HARTFORD, CT — Democratic lawmakers on the Finance, Revenue, and Bonding Committee released more than a dozen bills this week, including some that would radically change how Connecticut’s tax structure works.
Many lawmakers were still trying to digest the proposals Wednesday, and at least one of the bills was panned as unconstitutional by both Democratic and Republican lawmakers.
Senate Bill 1134, backed by Sen. John Fonfara, D-Hartford, would take the power of the state Bond Commission away from the executive branch and give it to the legislative branch.
If the bill passes it would put the Senate President and House Speaker in charge of the Bond Commission, which oversees all the borrowing for infrastructure projects. Under the legislation, leaders from both parties would replace members of the executive branch on the 10-member board, which is currently chaired by Gov. Ned Lamont.
Currently, the governor controls what infrastructure projects get funded. Earlier this year, Lamont announced the state would go on a “debt diet” and borrow about $500 million less per year than in previous years.
Lamont brags about how favorably Wall Street viewed that decision, but on the other hand he may have underestimated how much some of those projects mean to local legislators and the impact of postponing them on his ability to accomplish the rest of his legislative agenda.
Fonfara said deciding what gets put on the state credit card “should not be reduced to a catchy slogan. This is too important to our state.” He accused the administration of backing into the number it’s using to reduce Connecticut’s borrowing. He said it’s not a responsible way of governing and makes it seem as if the governor doesn’t want to oversee the state’s capital investments.
“Senator Fonfara’s proposal to remove executive branch representation from the Bond Commission raises serious legal issues,” Maribel La Luz, Lamont’s communications director, said. “It violates the separation of powers doctrine of our state constitution. If passed, the actions of the Bond Commission would be susceptible to legal challenges, casting significant doubt in the capital markets about the validity of authorizations by our Bond Commission going forward. We reject this proposal in this entirety.”
Fonfara said the legislature authorizes billions in bonding and has “zero say” in what projects get funded and has to resort to “begging” to get anything done.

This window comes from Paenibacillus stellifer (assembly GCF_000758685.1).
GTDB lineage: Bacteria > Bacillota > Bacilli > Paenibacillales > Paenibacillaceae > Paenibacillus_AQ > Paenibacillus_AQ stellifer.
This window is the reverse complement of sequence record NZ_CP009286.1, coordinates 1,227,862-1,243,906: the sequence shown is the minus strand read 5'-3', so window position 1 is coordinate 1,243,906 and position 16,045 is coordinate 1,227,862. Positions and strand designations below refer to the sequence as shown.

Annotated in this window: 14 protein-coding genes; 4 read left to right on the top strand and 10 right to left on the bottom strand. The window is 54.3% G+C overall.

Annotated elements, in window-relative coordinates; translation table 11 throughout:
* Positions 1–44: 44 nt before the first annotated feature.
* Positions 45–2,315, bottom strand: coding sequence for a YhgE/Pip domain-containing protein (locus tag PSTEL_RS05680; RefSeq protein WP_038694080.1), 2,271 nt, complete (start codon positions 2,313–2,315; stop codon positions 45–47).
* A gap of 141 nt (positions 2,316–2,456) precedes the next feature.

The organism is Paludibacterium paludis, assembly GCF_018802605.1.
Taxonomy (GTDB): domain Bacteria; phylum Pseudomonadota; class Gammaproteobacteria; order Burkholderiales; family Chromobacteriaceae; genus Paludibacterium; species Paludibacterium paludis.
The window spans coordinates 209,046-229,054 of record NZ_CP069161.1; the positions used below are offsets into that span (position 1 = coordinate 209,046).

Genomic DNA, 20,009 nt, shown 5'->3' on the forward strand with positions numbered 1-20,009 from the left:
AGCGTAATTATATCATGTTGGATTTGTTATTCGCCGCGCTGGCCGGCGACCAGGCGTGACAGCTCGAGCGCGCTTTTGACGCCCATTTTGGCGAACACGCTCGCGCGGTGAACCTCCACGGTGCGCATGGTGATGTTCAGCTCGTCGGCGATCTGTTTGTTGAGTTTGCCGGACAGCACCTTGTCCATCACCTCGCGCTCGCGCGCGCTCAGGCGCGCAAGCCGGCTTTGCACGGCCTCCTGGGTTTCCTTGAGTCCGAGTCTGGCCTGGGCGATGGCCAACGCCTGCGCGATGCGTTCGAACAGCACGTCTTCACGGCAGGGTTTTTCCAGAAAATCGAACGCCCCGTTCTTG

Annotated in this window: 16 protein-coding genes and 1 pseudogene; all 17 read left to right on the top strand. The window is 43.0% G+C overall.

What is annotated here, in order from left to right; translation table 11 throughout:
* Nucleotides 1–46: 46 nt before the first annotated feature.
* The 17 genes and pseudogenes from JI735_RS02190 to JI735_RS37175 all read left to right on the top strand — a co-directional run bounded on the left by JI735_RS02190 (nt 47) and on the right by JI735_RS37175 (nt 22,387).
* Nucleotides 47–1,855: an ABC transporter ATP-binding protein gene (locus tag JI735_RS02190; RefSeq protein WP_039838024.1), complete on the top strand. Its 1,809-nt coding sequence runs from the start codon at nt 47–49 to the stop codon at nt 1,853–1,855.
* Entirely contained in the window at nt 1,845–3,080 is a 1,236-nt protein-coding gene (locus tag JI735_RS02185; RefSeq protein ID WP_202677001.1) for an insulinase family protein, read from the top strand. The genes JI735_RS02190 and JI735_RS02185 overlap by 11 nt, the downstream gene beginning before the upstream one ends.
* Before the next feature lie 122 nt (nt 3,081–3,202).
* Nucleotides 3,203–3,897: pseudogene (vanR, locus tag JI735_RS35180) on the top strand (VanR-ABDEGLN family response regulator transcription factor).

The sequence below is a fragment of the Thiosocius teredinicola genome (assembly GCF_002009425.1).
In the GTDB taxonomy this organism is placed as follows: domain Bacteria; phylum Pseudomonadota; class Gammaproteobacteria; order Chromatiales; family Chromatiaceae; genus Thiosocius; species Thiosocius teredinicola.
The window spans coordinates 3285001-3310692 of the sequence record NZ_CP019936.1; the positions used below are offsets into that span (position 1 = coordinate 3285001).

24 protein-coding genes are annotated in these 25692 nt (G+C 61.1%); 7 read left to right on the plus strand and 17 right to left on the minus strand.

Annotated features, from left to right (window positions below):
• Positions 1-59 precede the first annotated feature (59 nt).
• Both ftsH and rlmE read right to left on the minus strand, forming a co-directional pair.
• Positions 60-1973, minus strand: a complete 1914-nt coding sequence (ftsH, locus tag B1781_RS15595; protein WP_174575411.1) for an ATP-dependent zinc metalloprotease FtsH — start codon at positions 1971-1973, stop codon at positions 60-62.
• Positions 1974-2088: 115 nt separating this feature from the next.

Fonfara said that if Lamont doesn’t want the responsibility then the legislature is ready to take over. He said most states don’t have a Bond Commission. In those states, projects are approved through the legislative process, he added.
Fonfara’s fight with the administration comes at a crucial time in the budget process. Next week the legislature will put forward their budgets, and negotiations over a final package will begin with the governor’s office.
Senate Republican Leader Len Fasano, R-North Haven, said handing over the Bond Commission to the legislature would turn it into a “political nightmare.”
He said it would take the idea of political leverage to an extreme and give way too much power to the party in control.
House Speaker Joe Aresimowicz, D-Berlin, said he doesn’t want to change the balance of power between the branches.
“I appreciate all of our roles and that’s not a role I feel comfortable taking on,” Aresimowicz said.
The bill will receive a public hearing Monday, April 29.
Also on the agenda for that public hearing is Senate Bill 1139, which looks to eliminate the motor vehicle tax over five years. It would seek to hold towns mostly harmless from the loss of revenue by allowing them to assess property at 100 percent of its value. Currently, the assessed value is at 70 percent.
Rep. Jason Rojas, D-East Hartford, said the goal of the legislation is to try and hold towns harmless if the motor vehicle tax is eliminated. He admitted it does create some winners and losers, but believes towns will be able to find a way to balance their revenues over the five years they are given to adjust.
The Connecticut Conference of Municipalities warned that getting rid of the motor vehicle tax can’t be done in a vacuum.
“It is worth more than $800 million to municipalities,” Kevin Maloney, a spokesman for CCM, said. “It needs to be part of a more holistic approach to property tax reform.”
He suggested greater local revenue diversification and relief from things like the minimum budget requirement for local public education.
Another bill — SB 1138 — that will get a public hearing Monday is one that would create an investment fund with revenue from cannabis legalization and a voluntary tax paid by colleges and hospitals.
The General Assembly would have to legalize cannabis before the state realizes any new revenue, which is estimated to be around $50 million annually.
The bill would also require colleges and hospitals to contribute 25 percent of what they would pay in property taxes to the state and the state would then redistribute the money to the towns. By having the state collect the revenues, instead of municipalities, it could loosen the spending cap, Rep. Chris Davis, R-East Windsor, said.
The bill would also create community impact zones, development opportunities, and a tax credit for communities that have been the most impacted by the “War on Drugs.”